And further… no one at Cherryhill is available to answer the frantic calls made by my mother…since they were very busy looking for the missing Wesley.

Soon there were a lot of policemen and police cars…but no sirens.

“Did I just say policemen”?

I saw Wesley’s mother.  She looked like she had been crying but my mom was hugging her so I guess everything was all right.  No one was hugging Wesley or me.

The front-page headline of the paper the next day said:

“6-Year-Old Boy Kidnapped By Best Friend.”

The smaller headline had a quote from Wesley.

“I just wanted some pancakes!”

Jimmy Preston (the love of my life) moved at the end of first grade and I never saw him again.

P.S.  We never got any pancakes.

The End

 

 

 

 

 

 

“Remember Me?”

By

Tina Nelson

 

I THOUGHT IT WAS ALL OVER.

I THOUGHT THAT I COULD COME HOME…

I WAS WRONG.  DEAD WRONG.

Prologue.

Fall in Minnesota.  Summer was gone…finally.  I hate summer.  I always have.  Too much sun.  Too hot.  Too many bugs.  And now…unfortunately…too old to wear really  cute sun tops…sigh..

November on the other hand, is the perfect month.  The sun hardly ever shines and when it does, it’s weak and getting weaker…almost dying…I’m okay with that.

The wind is chilly but not piercing…not yet anyway.  November here is just like November in Winnipeg, Canada.  I love Canada.

I lived in Canada for many years…beginning in 1969…yes…that date is correct…and whatever you want to wonder about that…go right ahead.

It makes no difference to me.  I am way beyond that.  But here is something you don’t need to wonder about…because it is true.

The Vietnam war was a horrible and tragic  mistake.

And…more than 58,000 young boys and men lost their lives because of that mistake…and one of them was my very best forever friend,  Johnny Taylor.

I met Johnny at an outrageous Halloween party in 8th grade.

From that night on, he was my only true friend in so many ways and later became my forever friend and then…my ever so sweet and delightful lover.

Johnny didn’t die in Vietnam…oh, he was there all right.  He was definitely there…for 365 long, brutal, killing days and nights.  He was there for every single one of them.

And then…he came back home…to die of a heroin overdose…in my arms…in the back of a speeding ambulance with me screaming into his beautiful, unseeing brown eyes.

“YOU CAN’T DIE!!  YOU CAN’T LEAVE ME!!  YOU PROMISED YOU WOULD NEVER LEAVE ME AGAIN!  YOU PROMISED!!!”

It was 1967.  He was 19.  I was 18.

Fucking Amen…

 

 

Chapter 2

When I say “we” were ready…I meant of course…Karla Johansen was ready.  She was my excellent friend and self-proclaimed leader of our little gang of seven.

She…even in 8th grade…was ready for everything and anything at all times…and all of us just basically said “how high” when she told us to jump.

Her mother was an oddity for this time in history.  She worked full time…and was consumed constantly with guilt…even though she was an elementary school teacher and home almost as much as the other moms of our little group…who did not work outside the home.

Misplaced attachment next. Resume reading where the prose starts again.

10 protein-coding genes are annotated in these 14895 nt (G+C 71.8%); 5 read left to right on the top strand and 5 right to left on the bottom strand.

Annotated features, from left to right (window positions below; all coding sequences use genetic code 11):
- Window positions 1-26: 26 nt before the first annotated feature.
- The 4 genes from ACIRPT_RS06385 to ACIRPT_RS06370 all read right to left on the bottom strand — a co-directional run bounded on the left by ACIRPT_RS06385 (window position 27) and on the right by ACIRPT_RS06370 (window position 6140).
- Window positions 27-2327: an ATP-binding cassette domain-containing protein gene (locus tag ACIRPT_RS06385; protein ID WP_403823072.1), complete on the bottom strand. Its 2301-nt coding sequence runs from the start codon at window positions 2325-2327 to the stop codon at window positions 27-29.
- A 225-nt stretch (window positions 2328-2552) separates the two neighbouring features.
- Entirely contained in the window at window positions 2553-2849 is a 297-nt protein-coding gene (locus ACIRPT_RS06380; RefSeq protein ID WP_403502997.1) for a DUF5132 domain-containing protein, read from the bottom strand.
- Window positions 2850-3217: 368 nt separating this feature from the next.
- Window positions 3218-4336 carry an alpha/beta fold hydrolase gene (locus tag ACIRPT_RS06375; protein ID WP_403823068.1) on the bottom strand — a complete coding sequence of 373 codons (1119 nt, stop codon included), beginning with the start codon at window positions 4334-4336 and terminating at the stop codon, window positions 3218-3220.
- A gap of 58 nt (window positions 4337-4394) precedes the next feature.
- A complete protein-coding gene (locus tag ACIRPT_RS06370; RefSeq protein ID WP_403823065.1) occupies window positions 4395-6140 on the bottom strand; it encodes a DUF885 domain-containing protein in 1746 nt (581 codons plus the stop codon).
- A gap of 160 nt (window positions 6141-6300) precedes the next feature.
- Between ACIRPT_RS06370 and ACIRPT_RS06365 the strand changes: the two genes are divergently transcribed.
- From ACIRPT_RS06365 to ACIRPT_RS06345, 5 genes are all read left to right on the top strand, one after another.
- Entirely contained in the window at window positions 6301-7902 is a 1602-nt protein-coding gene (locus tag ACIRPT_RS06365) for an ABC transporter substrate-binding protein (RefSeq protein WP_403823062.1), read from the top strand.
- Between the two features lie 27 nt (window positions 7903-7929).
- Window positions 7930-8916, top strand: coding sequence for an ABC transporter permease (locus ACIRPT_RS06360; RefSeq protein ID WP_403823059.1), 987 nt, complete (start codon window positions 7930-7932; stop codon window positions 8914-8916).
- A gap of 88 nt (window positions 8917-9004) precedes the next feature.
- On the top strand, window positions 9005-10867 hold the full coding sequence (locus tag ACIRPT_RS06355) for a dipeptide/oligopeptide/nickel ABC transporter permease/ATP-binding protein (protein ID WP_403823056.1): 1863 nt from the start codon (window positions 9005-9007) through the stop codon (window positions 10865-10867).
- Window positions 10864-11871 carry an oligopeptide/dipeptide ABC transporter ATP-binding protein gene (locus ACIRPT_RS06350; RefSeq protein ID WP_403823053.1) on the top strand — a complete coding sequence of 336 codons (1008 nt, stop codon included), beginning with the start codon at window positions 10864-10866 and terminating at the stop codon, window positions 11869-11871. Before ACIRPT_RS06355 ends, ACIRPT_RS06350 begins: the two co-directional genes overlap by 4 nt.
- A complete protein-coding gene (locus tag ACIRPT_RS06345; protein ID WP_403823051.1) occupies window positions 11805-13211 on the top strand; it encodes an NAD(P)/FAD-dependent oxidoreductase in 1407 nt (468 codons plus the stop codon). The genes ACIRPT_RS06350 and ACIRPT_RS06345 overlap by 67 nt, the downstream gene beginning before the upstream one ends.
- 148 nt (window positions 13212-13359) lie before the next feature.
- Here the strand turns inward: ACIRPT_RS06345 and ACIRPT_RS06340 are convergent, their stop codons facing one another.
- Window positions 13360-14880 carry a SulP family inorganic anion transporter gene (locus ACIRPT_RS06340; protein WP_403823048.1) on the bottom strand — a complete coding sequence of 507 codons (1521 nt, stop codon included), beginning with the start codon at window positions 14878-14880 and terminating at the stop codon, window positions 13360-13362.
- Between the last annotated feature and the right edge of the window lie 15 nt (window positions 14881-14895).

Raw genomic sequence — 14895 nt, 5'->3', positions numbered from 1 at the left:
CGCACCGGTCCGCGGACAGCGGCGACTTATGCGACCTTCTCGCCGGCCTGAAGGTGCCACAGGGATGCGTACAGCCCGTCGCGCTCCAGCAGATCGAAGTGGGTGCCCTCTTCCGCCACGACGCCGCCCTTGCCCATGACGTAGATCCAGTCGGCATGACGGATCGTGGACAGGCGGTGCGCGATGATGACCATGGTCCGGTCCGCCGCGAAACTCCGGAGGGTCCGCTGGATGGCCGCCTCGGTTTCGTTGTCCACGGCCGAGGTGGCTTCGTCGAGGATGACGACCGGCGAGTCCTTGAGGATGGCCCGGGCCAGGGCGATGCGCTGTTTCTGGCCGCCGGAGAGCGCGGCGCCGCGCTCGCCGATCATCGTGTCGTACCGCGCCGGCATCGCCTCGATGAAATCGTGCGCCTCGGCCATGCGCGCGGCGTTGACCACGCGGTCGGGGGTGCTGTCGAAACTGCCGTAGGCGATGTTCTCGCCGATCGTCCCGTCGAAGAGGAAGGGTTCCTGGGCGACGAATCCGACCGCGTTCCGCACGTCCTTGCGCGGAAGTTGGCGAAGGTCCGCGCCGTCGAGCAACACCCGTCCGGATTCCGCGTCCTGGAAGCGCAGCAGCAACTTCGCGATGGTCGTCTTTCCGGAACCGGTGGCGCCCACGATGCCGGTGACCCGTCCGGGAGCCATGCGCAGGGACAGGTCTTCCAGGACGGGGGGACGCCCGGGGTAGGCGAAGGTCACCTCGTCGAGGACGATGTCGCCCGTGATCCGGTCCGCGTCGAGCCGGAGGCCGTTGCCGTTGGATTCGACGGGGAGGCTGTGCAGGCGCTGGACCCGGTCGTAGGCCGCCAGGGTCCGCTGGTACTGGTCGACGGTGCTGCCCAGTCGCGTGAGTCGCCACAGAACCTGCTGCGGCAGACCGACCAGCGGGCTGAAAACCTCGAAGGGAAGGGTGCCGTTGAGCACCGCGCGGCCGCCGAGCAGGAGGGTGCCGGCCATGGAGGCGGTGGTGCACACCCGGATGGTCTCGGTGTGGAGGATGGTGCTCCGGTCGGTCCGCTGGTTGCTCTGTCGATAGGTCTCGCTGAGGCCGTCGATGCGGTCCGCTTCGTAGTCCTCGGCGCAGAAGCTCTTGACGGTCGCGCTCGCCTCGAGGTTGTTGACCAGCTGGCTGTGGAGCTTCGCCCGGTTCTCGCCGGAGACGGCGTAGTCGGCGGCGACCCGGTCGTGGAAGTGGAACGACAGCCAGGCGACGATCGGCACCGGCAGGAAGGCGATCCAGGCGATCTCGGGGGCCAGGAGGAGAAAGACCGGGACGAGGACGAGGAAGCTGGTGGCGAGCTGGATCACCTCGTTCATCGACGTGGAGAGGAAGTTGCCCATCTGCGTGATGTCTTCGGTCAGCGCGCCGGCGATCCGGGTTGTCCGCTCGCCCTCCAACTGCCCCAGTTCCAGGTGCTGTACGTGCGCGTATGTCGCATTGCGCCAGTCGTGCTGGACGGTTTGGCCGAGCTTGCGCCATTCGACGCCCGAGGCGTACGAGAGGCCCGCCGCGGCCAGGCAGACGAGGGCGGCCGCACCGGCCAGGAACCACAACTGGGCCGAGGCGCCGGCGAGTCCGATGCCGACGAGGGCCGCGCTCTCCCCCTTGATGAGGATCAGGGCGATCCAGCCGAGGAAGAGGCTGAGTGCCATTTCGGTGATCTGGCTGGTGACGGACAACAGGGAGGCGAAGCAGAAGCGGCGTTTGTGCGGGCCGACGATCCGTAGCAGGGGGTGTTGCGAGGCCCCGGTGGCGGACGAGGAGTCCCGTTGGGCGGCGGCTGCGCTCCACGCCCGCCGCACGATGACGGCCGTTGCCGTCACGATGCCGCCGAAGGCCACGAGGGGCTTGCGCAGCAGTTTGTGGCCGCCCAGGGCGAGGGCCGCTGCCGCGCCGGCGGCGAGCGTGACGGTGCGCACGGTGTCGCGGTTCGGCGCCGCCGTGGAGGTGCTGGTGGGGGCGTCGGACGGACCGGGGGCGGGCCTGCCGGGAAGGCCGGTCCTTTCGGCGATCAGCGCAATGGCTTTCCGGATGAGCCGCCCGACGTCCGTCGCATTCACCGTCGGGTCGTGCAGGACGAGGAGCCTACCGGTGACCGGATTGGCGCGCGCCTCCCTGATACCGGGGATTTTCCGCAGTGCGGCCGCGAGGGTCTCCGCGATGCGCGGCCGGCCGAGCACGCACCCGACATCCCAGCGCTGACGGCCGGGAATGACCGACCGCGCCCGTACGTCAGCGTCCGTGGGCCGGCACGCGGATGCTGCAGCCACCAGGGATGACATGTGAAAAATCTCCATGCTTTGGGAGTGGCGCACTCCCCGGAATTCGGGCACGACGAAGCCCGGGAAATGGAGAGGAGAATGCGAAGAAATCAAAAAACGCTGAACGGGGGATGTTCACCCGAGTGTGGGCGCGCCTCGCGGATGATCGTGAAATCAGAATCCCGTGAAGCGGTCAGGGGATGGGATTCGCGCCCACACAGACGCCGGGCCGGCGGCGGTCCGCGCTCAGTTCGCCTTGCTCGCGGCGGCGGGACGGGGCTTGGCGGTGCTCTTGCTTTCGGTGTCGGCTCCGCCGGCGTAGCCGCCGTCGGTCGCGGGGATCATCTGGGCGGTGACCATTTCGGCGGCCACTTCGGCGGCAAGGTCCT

But this was 1960.   Most moms stayed home…whether they wanted to or not.

So…because of her mother’s on-going guilt…Karla had an edge…and she had learned early in her young life how to successfully use that power.

Two years ago, in fact, she had managed somehow to convince her parents to build an in-ground, Olympic-size swimming pool in their backyard, even though they went to their summer cabin every weekend from June thru September.  Yeah…they had some money.

Karla loved her gang but not one of them had a summer cabin by the lake like she did.  But now they spent every hot sunny day splashing in “Karla’s pool”.   No one could ever accuse Karla of not being a great friend.  She was a wonder.

Even as my mother was delivering the Halloween bad news to me, I knew Karla was also receiving it from her mom…and responding with anguish, sobs and fake tears.  She had practiced how she would react in front of me and she was pretty damn good.

“NO TRICK OR TREATING!!!!!”  I could almost hear her screaming and I lived blocks away.

What I couldn’t hear was her poor mom, Liz Johansen (we all loved her, she was such a sweetheart) telling Karla how sorry she was for this terrible disruption in her life.

“Is there anything I can do, Karla?  Is there anything you want?  Please stop crying dear…there must be something that would make you happy…”

“Well…mom…since you’re asking…maybe a little Halloween party?  With orange and black crepe streamers?  And maybe you could (here, she told me, she paused for a little sob) make those fantastic brownies that everyone likes?  And remember that scavenger hunt we had on my 10th birthday?  The kids really loved that…” said Karla.

All of that was…of course…bull shit.

What Karla really wanted was a boy/girl party with food and pop and loud music and dancing and red lights and games like Post Office, Spin the Bottle and Seven Minutes in Heaven…and maybe a little Truth or Dare (if everyone was feeling risky)…and strict orders: to “not come down the basement and embarrass me”.

THAT was the party Karla wanted…and of course…got.

But Karla was a smart 8th grader…so her initial request for a small party was charming and innocent and sure to be granted and…it was.

As she told me later, “Riley.  It was a piece of cake.  I could have won an Oscar!”

Chapter 4

I will definitely explain my authentic (read very skimpy) Hawaiian Dancing Girl costume…a tin of dark brown body powder included with the rental price…but first…

…my life in a nutshell before this party.

My mom and dad didn’t always read the set of instructions that came with living in this world…which…if you don’t have children is workable…but they had me…

I was the first girl to wear lipstick, albeit pale, pale pink lipstick in 6th grade.  My dad brought it home because he thought I would like it.  I did.

This was scandalous in 1958.  But mom and dad thought it was cool.  And so did I.

I later wore it to my Wednesday confirmation class at some really strict (no-name) evangelical church (let’s not say cult, here).

A friend of a friend of my dad’s had recommended this church to him…one dark and story night in a neighborhood bar.

Someone had to have been very drunk at the time for this to have ever been thought to be a good idea.  Again.  Let’s not use the word cult.